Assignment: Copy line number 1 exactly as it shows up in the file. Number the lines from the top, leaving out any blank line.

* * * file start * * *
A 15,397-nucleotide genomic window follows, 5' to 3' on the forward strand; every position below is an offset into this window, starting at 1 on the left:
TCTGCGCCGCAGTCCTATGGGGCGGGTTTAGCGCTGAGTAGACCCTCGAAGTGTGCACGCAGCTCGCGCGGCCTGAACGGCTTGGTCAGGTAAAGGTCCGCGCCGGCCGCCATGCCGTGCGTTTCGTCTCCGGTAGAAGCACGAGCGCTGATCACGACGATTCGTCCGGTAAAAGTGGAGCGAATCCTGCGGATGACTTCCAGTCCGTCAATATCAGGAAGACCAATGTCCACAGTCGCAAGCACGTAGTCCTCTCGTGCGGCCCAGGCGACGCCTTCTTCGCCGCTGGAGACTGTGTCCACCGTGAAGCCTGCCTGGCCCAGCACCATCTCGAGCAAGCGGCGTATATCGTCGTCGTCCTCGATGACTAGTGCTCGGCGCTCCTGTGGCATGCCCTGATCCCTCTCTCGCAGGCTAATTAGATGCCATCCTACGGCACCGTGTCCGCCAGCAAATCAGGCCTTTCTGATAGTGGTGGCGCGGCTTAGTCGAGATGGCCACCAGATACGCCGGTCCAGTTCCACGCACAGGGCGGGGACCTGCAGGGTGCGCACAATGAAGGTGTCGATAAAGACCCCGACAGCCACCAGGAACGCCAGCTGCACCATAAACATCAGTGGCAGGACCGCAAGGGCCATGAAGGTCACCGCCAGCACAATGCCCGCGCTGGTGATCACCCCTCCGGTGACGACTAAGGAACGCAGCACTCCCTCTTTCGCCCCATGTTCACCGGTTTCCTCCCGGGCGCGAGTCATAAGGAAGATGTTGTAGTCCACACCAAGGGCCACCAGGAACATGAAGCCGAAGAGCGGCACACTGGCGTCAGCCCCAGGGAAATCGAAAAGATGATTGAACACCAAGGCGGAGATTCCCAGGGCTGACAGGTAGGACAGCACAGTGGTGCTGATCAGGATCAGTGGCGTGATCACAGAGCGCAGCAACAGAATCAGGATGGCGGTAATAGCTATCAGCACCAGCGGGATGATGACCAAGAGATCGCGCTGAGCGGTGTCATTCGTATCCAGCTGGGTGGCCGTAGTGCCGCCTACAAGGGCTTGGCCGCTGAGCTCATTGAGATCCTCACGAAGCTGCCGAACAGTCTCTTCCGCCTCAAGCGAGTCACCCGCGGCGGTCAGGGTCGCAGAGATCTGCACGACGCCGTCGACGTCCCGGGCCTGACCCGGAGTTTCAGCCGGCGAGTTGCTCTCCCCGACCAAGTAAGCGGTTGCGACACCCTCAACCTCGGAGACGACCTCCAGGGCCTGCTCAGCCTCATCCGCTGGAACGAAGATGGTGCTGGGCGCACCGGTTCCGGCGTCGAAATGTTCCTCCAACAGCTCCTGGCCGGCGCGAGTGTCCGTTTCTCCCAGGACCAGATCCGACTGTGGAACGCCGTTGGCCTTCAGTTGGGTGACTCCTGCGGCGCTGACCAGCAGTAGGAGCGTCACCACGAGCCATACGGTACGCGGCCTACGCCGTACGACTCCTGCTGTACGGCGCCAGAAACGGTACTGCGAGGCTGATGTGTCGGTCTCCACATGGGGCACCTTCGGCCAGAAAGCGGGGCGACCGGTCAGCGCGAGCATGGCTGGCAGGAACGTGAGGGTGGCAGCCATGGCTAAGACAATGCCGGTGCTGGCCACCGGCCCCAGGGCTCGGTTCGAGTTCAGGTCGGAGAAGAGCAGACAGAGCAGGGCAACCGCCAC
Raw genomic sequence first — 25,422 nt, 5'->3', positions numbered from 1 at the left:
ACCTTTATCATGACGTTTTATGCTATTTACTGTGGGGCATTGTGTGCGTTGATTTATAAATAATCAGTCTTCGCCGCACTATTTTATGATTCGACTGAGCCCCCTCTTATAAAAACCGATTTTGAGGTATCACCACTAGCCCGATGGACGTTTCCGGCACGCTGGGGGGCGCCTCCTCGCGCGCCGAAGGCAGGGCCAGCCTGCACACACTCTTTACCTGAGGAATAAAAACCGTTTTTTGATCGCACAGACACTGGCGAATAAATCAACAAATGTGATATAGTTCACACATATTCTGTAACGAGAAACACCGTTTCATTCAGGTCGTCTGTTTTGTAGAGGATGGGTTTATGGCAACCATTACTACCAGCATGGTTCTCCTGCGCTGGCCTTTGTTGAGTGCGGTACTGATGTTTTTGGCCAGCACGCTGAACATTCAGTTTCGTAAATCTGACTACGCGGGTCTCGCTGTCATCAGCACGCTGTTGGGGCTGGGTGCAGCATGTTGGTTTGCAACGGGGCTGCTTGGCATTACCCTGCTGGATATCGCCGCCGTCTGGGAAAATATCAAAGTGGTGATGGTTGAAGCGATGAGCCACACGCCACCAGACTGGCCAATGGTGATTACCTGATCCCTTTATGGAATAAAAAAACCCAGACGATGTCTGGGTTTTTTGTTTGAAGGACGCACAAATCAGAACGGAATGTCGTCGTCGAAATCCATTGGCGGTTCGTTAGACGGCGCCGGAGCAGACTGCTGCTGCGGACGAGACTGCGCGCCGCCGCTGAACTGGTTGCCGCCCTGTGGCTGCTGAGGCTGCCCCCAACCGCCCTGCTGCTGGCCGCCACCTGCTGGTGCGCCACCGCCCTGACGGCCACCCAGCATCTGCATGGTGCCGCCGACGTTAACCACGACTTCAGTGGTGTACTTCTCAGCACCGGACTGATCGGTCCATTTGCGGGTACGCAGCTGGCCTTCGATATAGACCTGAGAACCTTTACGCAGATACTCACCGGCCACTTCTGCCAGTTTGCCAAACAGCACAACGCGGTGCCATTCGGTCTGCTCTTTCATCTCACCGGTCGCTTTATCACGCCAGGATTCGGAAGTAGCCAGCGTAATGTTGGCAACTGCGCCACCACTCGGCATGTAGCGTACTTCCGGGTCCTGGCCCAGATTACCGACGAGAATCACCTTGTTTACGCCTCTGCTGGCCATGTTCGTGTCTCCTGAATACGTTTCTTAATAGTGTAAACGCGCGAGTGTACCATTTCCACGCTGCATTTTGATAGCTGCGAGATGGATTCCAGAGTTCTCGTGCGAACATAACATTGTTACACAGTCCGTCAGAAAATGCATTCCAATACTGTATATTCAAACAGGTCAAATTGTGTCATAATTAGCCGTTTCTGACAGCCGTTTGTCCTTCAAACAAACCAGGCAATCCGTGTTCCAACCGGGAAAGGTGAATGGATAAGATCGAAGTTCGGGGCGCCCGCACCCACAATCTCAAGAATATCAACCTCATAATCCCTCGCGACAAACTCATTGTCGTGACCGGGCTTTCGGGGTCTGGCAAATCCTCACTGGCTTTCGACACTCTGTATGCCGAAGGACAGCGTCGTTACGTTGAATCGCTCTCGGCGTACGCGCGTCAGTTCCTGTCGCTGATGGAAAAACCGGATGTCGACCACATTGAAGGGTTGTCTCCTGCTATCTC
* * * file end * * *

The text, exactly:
A 15,397-nucleotide genomic window follows, 5' to 3' on the forward strand; every position below is an offset into this window, starting at 1 on the left: